Crane industry focusing on safety following accidents

Representatives from the Association of Equipment Manufacturers, the Specialized Carriers and Rigging Association, the SC&RA Tower Crane Task Force and the National Commission for the Certification of Crane Operators held a press briefing in Washington, D.C., June 5 to discuss safety initiatives and standards following several tower crane accidents during the past few months.

The SC&RA Tower Crane Task Force, formed in April, will review tower crane incidents and related issues, said Joel Dandrea, executive vice president, Specialized Carriers and Rigging Association. “The group will put forth a set of industry ‘best practices’ to help prevent accidents and injuries in the future,” he said. “The task force will also work on legislation that will improve jobsite safety.”

Slightly more than 4 percent of all crane related fatalities were attributed to tower crane incidents during a seven-year study period conducted by the University of Tennessee, said Frank Bardonaro, chairman, SC&RA Tower Crane Task Force. “Our target is zero accidents and injuries,” he said.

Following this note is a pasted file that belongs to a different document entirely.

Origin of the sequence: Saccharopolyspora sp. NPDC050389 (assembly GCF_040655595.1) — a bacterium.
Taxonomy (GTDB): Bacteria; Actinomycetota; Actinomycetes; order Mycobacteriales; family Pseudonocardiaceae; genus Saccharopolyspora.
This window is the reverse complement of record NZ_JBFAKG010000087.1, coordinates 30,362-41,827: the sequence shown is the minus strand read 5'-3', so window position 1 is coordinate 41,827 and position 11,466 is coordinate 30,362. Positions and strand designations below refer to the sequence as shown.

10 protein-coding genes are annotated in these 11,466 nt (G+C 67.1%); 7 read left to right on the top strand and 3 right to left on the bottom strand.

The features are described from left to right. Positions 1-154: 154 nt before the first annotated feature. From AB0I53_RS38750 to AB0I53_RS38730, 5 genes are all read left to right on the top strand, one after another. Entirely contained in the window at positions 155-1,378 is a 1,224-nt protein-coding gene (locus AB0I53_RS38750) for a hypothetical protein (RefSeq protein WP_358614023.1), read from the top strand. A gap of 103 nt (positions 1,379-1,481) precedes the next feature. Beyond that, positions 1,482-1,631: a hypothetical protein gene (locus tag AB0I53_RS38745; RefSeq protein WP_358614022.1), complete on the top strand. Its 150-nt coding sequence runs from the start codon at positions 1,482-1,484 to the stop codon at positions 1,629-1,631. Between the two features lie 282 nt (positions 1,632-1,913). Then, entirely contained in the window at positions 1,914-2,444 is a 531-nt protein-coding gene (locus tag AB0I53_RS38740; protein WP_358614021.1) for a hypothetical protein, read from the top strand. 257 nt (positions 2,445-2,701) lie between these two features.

Recommendations included uniformity of standards nationwide, improved training and certification procedures and ensuring contractors follow manufacturers’ erection procedures. The National Commission for the Certification of Crane Operators offers tower crane operator certification as well as mobile crane operator, overhead crane operator, rigger, signalperson and articulating crane operator programs. Nine states have adopted the CCO program. West Virginia, Hawaii, New Jersey, California, Montana, New Mexico, Minnesota, Nevada, and Utah all require crane operators to have NCCO qualifications. Four other states, Washington, Florida, Pennsylvania, Maryland and Iowa have proposed legislation to pass the CCO initiative.